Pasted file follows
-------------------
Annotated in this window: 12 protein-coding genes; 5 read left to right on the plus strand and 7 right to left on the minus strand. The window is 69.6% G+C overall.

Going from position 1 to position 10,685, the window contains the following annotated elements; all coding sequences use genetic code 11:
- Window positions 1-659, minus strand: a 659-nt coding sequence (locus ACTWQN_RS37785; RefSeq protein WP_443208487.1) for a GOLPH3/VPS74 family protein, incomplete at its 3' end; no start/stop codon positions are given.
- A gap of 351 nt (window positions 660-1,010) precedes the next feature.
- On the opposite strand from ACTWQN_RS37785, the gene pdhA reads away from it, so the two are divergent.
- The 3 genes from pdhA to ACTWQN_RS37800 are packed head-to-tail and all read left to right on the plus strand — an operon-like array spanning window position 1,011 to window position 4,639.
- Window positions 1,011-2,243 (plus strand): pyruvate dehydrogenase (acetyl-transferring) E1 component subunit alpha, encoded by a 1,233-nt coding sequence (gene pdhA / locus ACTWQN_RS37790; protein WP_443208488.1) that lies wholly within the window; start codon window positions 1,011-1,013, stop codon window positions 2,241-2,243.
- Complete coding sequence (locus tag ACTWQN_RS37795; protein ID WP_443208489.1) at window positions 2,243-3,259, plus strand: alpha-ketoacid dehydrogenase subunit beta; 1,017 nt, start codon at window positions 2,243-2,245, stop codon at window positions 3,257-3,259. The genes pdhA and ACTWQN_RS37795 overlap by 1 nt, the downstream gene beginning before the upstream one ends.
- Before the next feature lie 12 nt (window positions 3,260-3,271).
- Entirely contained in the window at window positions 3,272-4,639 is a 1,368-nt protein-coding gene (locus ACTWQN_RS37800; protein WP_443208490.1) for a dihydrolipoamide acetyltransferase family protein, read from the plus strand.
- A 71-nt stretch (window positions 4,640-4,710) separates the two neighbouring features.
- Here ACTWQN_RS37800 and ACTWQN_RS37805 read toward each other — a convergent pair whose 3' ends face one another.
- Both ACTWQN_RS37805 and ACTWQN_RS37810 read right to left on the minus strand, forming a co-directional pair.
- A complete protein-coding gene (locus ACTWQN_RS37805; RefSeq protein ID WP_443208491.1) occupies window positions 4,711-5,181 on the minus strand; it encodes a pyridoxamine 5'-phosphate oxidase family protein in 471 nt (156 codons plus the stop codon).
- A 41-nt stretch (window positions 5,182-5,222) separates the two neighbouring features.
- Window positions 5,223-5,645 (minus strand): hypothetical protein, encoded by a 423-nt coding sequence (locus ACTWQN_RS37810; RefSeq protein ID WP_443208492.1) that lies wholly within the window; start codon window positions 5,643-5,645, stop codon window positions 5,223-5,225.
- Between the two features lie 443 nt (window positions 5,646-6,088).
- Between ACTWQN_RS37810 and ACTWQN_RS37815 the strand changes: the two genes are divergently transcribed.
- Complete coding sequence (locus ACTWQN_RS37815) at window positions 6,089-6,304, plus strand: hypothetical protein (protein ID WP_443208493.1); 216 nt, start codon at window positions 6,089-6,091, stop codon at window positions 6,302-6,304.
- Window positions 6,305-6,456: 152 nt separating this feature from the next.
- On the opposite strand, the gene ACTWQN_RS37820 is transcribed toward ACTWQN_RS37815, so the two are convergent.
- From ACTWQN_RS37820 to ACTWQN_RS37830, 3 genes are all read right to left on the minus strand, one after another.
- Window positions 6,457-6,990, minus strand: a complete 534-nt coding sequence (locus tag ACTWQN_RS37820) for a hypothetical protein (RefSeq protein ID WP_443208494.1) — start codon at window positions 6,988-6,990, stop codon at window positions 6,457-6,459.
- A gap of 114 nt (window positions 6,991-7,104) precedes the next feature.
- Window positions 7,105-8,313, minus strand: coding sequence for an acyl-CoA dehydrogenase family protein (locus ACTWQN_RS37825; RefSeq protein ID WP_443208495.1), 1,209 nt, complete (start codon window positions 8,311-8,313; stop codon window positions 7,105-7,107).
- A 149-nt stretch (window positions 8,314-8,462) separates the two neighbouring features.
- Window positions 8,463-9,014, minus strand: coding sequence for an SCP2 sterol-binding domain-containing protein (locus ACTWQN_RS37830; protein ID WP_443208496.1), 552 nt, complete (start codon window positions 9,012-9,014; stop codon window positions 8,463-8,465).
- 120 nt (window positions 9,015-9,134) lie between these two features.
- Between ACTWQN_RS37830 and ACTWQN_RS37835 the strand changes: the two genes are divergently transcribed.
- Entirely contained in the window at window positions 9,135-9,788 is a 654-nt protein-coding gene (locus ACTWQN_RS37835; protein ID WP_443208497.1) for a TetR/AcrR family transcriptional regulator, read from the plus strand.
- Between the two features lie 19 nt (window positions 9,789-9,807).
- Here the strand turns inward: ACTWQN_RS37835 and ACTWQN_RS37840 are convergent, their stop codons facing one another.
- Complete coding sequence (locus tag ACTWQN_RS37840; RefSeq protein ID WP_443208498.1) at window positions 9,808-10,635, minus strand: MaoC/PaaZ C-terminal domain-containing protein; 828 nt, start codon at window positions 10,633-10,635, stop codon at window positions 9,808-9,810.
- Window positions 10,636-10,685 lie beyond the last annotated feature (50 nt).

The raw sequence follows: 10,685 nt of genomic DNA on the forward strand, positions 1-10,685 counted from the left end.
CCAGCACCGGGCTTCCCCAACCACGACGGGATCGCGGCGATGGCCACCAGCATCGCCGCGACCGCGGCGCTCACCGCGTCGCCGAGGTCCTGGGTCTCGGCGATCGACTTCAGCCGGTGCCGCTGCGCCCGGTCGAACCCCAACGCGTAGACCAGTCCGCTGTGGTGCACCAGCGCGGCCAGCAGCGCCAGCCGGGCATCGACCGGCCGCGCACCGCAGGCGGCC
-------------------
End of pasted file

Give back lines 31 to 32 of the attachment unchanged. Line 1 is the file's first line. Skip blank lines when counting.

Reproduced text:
- Between the two features lie 19 nt (window positions 9,789-9,807).
- Here the strand turns inward: ACTWQN_RS37835 and ACTWQN_RS37840 are convergent, their stop codons facing one another.